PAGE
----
Imagine yourself in a spaceship with orientation controls and a booster such that you can accelerate yourself to any speed in some finite interval (let's say $[0,\,\Delta v]$ with $\Delta v\ll c$) in any direction relative to your present momentarily co-moving inertial reference frame in a unit time as measured by your on-board spaceship clock.

Group theoretically, this is equivalent to the assertion that after unit time, there is some neighborhood $\mathcal{N}_\mathrm{id}$ of the identity in $SO(1,\,3)$ such that I can impart any Lorentz transformation in that neighborhood to present my reference frame. As time (as measured by my trusty on board clock) goes by, I can impose any sequence of these neighborhood members; the overall transformation relative to my beginning frame is their product and so my overall transformation follows some continuous path through $SO(1,\,3)$. Our initial statement is equivalent to:

No member of the identity-connected component of $SO(1,\,3)$ corresponds to a relative speed of $c$

(indeed this is of course true of any member of $SO(1,\,3)$, but the identity component is the transformations we can physically reach with out controls, given enough fuel).

In particular, imagine heading off in a steady direction; and each unit time you are going to impose the same boost. As in WillO's answer, we concentrate on one spatial dimension, so our unit boost is:

$$\Delta\Lambda = \exp\left(\delta \eta\left(\begin{array}{cc}0&+1\\+1&0\end{array}\right)\right)=\left(\begin{array}{cc}\cosh\delta\eta&\sinh\delta\eta\\\sinh\delta\eta&\cosh\delta\eta\end{array}\right);\quad \delta\eta = \operatorname{artanh}\frac{\Delta v}{c}\approx \frac{\Delta v}{c}\tag{1}$$

The same, finite, $\Delta v$ relative to our present frame imparted $n$ times over is $\exp\left(n\,\delta \eta\left(\begin{array}{cc}0&+1\\+1&0\end{array}\right)\right)$. So, when we accelerate at a uniform velocity $\Delta v$ per unit time by to our clock, so we feel a constant accelerating force from our seat, an observer in our initial frame sees as accelerate so that our rapidity $\eta = n\,\delta\eta$ changes by an amount $\Delta v/c$ in a time interval $\cosh\eta$ relative to their frame. So the change in overall velocity between the two frames is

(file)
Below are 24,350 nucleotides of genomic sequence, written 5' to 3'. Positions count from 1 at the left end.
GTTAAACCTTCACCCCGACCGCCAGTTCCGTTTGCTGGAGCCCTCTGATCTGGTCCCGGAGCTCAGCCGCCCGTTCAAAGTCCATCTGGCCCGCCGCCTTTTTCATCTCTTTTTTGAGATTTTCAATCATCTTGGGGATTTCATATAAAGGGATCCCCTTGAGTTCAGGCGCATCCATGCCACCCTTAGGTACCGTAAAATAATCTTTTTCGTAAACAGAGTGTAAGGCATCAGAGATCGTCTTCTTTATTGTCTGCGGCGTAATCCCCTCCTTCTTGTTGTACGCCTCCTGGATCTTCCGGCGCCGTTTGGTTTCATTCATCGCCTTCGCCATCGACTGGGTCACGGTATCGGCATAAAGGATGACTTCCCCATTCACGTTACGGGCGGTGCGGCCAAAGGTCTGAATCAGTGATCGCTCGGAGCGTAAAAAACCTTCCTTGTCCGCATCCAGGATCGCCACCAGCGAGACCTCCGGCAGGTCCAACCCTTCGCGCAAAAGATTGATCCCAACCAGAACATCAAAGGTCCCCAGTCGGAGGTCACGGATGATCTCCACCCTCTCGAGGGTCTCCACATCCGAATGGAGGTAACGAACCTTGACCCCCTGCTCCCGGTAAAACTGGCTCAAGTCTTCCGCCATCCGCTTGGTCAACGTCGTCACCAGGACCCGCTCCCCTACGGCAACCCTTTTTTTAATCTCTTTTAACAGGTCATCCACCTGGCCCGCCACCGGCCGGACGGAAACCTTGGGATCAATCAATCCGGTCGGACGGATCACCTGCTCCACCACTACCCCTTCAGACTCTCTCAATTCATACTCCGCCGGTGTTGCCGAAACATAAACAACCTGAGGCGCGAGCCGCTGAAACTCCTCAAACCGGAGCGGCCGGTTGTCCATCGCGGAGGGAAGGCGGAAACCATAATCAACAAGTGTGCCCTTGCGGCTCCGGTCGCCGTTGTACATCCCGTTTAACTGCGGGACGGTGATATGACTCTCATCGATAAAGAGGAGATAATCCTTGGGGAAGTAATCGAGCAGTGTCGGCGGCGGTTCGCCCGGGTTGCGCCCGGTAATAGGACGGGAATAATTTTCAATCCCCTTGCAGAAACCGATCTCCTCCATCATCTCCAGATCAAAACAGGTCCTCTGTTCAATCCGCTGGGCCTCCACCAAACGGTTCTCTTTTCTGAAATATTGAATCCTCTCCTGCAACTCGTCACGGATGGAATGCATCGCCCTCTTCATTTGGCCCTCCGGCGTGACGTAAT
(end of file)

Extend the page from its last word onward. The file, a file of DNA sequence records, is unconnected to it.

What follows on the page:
$$c\,\left(\tanh\left(\eta+\operatorname{artanh}\frac{\Delta v}{c}\right) -\tanh\eta\right) \approx \Delta v\,\operatorname{sech}^2\eta\tag{2}$$

and our apparent acceleration from our beginning frame is $\Delta v \,\operatorname{sech}^3\eta$; We seem to be accelerating more and more slowly, both because it is our rapidity, not speed, that is changing uniformly with boost interval number and also because these boost intervals are getting longer and longer relative to the beginning frame.

In neither frame will the overall speed difference ever reach $c$.

Note that the above arguments apply even if $\Delta v$ is a large fraction of $c$. When $\Delta v\ll c$ the approximation in (2) holds.

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Lorentz transformations apply to objects with nonzero mass. For an object with mass, it would require an infinite amount of energy to reach light speed.

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    $\begingroup$ The Lorentz transformation describes a change of coordinates when you switch from one coordinate system to another. It doesn't make sense to say it applies to "objects with nonzero mass". It's like saying that the formula for converting from centigrade to degrees doesn't apply to heavy objects. And it doesn't require any energy to change coordinate system. $\endgroup$ – Dan Piponi Jun 24 '16 at 0:05
  • $\begingroup$ @DanPiponi you are of course correct. Rather than give the mathematical physics point of view I was trying to give more of an "in practice" and intuitive point of view: a physicist would not normally try to apply the Lorentz transformation to a massless object, knowing what would happen. $\endgroup$ – RiskyScientist Jun 24 '16 at 10:17